5. Don’t create winners and losers; demonstrate balance in all that you communicate.In our work on micro-battles, we’ve tried very hard to avoid false trade-offs. Becoming more frontline oriented is not about declaring war on global functions—your customers benefit from intimacy and scale. Becoming more adaptive isn’t about declaring war on routines and playbooks—your customers benefit from innovation and adherence to routines. Becoming more top-oriented is not about stopping your focus on costs—your customers benefit from your constantly reducing costs to fund innovation. Leadership is often about finding balance. Great communications on micro-battles often come down to emphasizing the need for balance in all we do, specifically:
- Pair cost and revenue micro-battles when discussing results. When you tell the story of a great customer success that happened through a revenue-oriented micro-battle, make sure you first tell the story of a cost-oriented micro-battle that freed up resources to pursue innovation. Make the cost teams critical heroes in all revenue stories.
- Pair frontline and global staff when telling results. When you’re telling the story of a major frontline initiative that allowed your customer-facing teams to “wow” customers, make sure you also tell the story of functional teams that supported and enabled the initiative. Seek them out. Be generous.
- Always talk about the both sides of the three great conflicts and how the micro-battle team balanced the initiative. For each micro-battle, you need to make sure that you tell the story of delivering scale and intimacy to customers. Make sure that you tell the story of how great innovation was scaled through disruption and routine. Make sure you tell the story of delivering short-term results and positioning the company for the long term. For all these stories, bring them to life with the people who made them happen on both sides of these conflicts.
- Celebrate the three communities in all stories of micro-battles. Elsewhere, we’ve talked about these communities, but as a reminder: Every company consists of three informal communities. The first is your Agile/disruptive/innovator community. It helps customers every day by innovating and disrupting products and services, core business processes and your business model. It tests and learns, adapts and retests. The second is your expert/execution community. It helps customers every day by expertly executing against playbooks and continually improving. This is roughly 85% of the activity of your firm. The third community is your least developed—the scaling community. It focuses on turning innovation into routine, by turning one-off prototypes into major programs that you can scale across the company. As you communicate, celebrate how the three communities work together to deliver results.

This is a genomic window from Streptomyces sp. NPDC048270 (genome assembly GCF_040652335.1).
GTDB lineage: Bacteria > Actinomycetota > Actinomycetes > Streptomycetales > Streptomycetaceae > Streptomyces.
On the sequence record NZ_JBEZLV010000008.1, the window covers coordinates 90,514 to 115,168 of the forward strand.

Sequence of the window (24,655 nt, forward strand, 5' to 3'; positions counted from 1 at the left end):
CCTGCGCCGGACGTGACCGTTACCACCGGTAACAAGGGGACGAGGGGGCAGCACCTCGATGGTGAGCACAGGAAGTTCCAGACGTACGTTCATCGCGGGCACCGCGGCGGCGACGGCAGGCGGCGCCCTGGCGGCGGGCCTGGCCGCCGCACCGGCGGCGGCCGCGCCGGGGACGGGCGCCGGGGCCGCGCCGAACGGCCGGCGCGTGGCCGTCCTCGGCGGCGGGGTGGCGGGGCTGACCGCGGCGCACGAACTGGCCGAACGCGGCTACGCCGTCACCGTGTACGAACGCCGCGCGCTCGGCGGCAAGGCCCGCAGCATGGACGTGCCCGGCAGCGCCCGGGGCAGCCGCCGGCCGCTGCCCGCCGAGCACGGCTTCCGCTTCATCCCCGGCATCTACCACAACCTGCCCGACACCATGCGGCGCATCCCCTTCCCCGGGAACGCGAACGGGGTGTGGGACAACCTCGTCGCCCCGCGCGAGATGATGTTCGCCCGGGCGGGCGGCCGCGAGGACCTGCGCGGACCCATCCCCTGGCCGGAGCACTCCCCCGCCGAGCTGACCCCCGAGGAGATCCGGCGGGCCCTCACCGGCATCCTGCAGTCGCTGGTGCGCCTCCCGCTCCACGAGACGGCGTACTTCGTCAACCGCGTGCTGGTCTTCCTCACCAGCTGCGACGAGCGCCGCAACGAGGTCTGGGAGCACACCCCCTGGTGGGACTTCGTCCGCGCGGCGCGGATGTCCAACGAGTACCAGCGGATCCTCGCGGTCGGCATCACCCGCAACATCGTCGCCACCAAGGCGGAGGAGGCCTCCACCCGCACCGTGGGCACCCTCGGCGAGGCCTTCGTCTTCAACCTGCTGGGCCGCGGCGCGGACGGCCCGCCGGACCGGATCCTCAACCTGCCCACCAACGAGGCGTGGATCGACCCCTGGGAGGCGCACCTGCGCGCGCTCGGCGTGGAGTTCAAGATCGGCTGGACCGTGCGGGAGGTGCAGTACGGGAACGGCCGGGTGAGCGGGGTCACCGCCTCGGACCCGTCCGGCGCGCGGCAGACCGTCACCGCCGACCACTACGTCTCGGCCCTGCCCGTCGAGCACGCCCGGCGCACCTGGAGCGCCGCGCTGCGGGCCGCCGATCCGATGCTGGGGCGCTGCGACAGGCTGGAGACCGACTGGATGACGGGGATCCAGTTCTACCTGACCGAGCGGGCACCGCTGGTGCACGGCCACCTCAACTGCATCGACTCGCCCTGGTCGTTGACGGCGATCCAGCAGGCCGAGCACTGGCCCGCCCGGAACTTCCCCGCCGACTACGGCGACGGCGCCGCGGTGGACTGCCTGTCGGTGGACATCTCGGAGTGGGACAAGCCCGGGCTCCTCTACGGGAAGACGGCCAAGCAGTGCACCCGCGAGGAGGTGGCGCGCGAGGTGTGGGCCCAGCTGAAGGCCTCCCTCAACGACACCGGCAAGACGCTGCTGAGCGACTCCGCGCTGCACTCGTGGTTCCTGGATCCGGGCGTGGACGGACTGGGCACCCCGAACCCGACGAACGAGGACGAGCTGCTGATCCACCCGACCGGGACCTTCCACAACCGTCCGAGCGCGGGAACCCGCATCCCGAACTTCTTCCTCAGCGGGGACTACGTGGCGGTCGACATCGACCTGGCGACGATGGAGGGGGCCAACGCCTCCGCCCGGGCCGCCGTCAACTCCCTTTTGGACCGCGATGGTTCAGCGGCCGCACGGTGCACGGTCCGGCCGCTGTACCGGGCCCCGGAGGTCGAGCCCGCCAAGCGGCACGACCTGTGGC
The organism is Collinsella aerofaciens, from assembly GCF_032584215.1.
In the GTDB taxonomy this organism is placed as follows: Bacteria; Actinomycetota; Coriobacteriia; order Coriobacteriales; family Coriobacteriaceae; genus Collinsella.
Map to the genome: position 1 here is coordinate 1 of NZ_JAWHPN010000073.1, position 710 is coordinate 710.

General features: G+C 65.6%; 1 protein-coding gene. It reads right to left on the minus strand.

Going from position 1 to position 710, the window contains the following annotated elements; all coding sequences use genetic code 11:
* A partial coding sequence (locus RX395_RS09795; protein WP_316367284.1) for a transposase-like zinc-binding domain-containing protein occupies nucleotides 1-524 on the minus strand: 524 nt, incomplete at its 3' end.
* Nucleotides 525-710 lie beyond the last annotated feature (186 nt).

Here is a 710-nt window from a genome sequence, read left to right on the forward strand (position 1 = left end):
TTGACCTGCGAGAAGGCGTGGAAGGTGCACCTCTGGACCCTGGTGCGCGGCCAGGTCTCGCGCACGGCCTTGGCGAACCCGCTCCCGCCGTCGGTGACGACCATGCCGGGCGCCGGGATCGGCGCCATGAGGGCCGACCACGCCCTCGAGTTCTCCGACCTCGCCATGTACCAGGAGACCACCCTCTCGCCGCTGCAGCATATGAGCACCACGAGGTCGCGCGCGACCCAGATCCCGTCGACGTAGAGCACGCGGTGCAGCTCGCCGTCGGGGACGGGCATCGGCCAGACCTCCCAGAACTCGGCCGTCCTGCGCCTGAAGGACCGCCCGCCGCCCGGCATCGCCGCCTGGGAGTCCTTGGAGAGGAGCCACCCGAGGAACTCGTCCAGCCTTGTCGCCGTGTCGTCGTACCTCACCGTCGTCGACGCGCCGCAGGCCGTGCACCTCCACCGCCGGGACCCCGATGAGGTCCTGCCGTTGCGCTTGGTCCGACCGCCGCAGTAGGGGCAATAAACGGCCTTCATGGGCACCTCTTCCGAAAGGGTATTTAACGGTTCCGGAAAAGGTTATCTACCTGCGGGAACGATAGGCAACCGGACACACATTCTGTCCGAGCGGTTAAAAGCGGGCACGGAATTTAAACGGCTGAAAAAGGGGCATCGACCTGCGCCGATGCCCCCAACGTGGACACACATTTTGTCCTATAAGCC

6. In your hero stories, signal the culture you want to become and link to heroes of the past. The last lesson of how to best communicate the micro-battles journey is to tell your stories in the context of your company’s past and future. Link hero stories to similar stories during the company’s founding. Tell these stories in terms of the cultural principles you’re trying to reinforce. But also tell these stories in the context of the company you want to become.
With these lessons in mind, we encourage you to use your Leadership sessions to discuss how to communicate the results being generated by micro-battles. And remember, one of the walls of your learning center celebrates “heroes and their deeds.” Be generous in finding heroes across the company and fill that wall with dozens of faces.